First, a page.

I was talking to my sister about her conference tennis match on the phone this year. She was nervous and anxious, and she needed some comfort. I told her, “Carrie, nobody works harder than you. Nobody trains better. Nobody takes more lessons. There’s nothing else you can do. Enter the match knowing that. And be comforted by that. What happens will play out, but know you’ve done everything.”
She needed to surrender her anxiety and fear because there was nothing else she could do. I truly believe no one works harder than her. All she could do was give her all during the match and watch it unfold.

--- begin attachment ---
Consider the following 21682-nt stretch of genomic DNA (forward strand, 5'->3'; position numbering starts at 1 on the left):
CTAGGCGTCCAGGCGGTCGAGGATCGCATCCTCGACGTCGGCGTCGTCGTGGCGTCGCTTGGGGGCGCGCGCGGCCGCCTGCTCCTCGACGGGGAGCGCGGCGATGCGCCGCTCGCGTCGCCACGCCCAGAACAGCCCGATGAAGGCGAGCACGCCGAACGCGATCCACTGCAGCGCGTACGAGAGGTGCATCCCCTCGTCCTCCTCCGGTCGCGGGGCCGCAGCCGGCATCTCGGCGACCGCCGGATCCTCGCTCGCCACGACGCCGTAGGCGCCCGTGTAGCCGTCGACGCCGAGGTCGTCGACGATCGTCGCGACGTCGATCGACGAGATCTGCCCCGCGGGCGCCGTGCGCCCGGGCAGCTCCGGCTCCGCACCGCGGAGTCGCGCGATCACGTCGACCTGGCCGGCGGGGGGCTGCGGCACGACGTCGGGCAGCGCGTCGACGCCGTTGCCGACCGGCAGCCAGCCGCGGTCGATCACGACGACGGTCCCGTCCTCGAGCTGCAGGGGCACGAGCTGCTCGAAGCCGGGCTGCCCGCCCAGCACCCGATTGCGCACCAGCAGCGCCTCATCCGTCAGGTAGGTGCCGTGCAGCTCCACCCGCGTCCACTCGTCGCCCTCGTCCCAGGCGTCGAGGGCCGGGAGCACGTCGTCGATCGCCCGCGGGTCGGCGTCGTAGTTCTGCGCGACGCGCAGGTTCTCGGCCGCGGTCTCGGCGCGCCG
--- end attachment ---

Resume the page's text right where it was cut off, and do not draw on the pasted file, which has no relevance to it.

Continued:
Much of my anxiety and fear during periods of waiting stems from the fact I feel like I could be doing more. As a guy, I feel like there is always something more I can be doing to fix the situation. But that’s usually not the case. That’s merely a reflection of my desire to control the situation.
I’m learning that having no control is a beautiful thing. A period of waiting can be a lonesome feeling, but from my experience, I can also feel very alive in these periods. It makes me depend on something outside myself. It makes me surrender control. It makes me abandon all anxiety and fear and lay them before God. More than anything, periods of waiting make me depend less on my plan and rely completely on God’s plan. And I’m thankful for that.
By Stephen Copeland
Stephen Copeland is a staff writer and columnist for Sports Spectrum magazine. Log in here to access our most recent Training Table. Subscribe here to receive 12 issues a year and a daily sports-related devotional.